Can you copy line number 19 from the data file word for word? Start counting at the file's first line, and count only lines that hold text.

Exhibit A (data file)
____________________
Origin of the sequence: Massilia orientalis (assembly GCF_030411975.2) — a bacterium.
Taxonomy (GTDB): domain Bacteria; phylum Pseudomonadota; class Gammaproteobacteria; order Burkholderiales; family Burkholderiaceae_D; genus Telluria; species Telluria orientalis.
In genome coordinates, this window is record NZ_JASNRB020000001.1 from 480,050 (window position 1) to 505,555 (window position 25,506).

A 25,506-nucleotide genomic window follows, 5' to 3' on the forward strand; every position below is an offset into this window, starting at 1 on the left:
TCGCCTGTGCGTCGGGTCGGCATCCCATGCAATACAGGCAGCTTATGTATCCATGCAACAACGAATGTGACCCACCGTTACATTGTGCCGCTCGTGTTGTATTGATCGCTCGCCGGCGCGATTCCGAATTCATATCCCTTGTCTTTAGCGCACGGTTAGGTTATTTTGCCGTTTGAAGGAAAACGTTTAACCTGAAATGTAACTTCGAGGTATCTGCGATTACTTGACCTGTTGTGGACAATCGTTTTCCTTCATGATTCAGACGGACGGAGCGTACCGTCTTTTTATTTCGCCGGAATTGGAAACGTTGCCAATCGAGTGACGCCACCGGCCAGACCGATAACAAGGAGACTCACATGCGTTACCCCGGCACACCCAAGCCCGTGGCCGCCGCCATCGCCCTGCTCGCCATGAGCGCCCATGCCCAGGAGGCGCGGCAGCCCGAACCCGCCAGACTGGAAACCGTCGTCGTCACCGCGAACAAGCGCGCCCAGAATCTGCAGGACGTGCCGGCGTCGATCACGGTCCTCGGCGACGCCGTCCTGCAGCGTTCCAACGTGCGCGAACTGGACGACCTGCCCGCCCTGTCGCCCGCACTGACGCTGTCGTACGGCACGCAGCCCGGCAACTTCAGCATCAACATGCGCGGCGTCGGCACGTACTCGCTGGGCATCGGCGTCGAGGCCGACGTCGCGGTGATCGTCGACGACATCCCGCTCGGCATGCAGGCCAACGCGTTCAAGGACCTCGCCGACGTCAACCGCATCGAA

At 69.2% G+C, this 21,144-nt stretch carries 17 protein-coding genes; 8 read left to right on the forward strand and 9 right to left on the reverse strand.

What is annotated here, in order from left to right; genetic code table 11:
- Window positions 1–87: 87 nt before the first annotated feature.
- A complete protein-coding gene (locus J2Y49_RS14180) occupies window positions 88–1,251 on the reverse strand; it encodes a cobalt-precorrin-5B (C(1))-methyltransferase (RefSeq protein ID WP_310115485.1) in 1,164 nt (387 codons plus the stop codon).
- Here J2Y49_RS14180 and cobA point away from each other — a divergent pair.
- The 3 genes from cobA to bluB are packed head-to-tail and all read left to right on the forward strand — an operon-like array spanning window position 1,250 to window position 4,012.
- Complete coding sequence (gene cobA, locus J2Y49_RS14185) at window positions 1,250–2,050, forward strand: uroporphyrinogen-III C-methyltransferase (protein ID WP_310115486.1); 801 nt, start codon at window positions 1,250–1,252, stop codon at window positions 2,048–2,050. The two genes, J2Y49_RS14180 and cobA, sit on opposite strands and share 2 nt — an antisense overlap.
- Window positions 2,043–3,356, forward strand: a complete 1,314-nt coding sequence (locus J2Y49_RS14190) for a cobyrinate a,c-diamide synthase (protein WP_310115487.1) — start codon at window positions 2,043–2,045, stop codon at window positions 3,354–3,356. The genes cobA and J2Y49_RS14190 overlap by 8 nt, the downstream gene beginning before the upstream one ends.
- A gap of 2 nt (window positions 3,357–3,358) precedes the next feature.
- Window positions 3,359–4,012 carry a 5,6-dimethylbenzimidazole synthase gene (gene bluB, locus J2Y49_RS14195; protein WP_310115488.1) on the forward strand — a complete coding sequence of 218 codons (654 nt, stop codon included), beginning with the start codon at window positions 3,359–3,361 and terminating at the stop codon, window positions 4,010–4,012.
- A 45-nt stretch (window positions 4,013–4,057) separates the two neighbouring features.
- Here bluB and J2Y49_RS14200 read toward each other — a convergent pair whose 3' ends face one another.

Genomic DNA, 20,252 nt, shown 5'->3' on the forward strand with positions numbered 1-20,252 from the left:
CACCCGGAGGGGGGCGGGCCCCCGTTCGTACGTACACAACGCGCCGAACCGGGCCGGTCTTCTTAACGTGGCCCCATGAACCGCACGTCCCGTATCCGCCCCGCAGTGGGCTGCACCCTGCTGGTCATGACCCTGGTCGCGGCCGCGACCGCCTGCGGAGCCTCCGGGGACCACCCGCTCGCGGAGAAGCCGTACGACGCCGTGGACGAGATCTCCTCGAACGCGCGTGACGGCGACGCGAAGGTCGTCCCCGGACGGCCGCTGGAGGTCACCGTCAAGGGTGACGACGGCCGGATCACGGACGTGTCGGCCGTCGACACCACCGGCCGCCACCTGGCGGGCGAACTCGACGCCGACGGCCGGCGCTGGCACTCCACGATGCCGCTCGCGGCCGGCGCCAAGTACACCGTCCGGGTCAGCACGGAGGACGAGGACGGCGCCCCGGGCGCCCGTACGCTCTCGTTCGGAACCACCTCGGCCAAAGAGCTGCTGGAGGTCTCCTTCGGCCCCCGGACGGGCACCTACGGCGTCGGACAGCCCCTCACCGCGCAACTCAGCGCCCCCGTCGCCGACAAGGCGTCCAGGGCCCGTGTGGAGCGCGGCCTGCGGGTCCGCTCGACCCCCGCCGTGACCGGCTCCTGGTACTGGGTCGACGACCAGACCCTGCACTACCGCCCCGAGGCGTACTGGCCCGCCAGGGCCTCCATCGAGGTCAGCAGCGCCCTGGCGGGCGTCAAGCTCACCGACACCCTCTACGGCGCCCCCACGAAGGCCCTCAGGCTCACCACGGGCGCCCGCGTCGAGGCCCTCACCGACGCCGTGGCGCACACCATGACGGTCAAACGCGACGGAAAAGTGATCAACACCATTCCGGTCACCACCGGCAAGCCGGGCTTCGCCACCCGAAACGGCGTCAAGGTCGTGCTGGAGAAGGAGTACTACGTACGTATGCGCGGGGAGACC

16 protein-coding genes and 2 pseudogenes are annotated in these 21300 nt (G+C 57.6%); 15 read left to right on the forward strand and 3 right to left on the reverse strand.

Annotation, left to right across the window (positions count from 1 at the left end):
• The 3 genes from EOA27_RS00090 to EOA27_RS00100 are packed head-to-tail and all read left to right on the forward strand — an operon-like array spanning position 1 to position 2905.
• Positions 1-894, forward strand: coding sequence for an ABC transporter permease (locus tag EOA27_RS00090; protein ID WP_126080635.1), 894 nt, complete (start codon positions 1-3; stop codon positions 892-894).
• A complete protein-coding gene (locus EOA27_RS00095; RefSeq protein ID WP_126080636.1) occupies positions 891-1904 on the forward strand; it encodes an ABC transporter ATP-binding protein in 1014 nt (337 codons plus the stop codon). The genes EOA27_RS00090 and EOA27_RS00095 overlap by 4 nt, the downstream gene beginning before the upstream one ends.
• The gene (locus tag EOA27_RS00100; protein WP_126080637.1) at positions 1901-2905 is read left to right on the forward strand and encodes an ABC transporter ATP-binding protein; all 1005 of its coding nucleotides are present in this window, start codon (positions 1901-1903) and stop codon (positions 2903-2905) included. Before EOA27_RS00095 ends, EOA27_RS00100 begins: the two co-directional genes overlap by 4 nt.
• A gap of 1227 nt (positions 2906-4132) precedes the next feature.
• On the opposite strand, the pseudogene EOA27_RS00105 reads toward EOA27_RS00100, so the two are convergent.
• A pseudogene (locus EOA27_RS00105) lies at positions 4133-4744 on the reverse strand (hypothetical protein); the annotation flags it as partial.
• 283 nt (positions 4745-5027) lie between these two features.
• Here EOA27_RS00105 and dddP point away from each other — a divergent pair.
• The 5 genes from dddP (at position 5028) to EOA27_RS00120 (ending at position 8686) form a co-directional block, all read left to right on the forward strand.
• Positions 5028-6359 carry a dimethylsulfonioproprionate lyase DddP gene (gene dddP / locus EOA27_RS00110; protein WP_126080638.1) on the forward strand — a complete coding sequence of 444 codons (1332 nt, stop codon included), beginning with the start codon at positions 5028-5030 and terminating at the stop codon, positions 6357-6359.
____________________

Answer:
CACCCGGAGGGGGGCGGGCCCCCGTTCGTACGTACACAACGCGCCGAACCGGGCCGGTCTTCTTAACGTGGCCCCATGAACCGCACGTCCCGTATCCGCCCCGCAGTGGGCTGCACCCTGCTGGTCATGACCCTGGTCGCGGCCGCGACCGCCTGCGGAGCCTCCGGGGACCACCCGCTCGCGGAGAAGCCGTACGACGCCGTGGACGAGATCTCCTCGAACGCGCGTGACGGCGACGCGAAGGTCGTCCCCGGACGGCCGCTGGAGGTCACCGTCAAGGGTGACGACGGCCGGATCACGGACGTGTCGGCCGTCGACACCACCGGCCGCCACCTGGCGGGCGAACTCGACGCCGACGGCCGGCGCTGGCACTCCACGATGCCGCTCGCGGCCGGCGCCAAGTACACCGTCCGGGTCAGCACGGAGGACGAGGACGGCGCCCCGGGCGCCCGTACGCTCTCGTTCGGAACCACCTCGGCCAAAGAGCTGCTGGAGGTCTCCTTCGGCCCCCGGACGGGCACCTACGGCGTCGGACAGCCCCTCACCGCGCAACTCAGCGCCCCCGTCGCCGACAAGGCGTCCAGGGCCCGTGTGGAGCGCGGCCTGCGGGTCCGCTCGACCCCCGCCGTGACCGGCTCCTGGTACTGGGTCGACGACCAGACCCTGCACTACCGCCCCGAGGCGTACTGGCCCGCCAGGGCCTCCATCGAGGTCAGCAGCGCCCTGGCGGGCGTCAAGCTCACCGACACCCTCTACGGCGCCCCCACGAAGGCCCTCAGGCTCACCACGGGCGCCCGCGTCGAGGCCCTCACCGACGCCGTGGCGCACACCATGACGGTCAAACGCGACGGAAAAGTGATCAACACCATTCCGGTCACCACCGGCAAGCCGGGCTTCGCCACCCGAAACGGCGTCAAGGTCGTGCTGGAGAAGGAGTACTACGTACGTATGCGCGGGGAGACC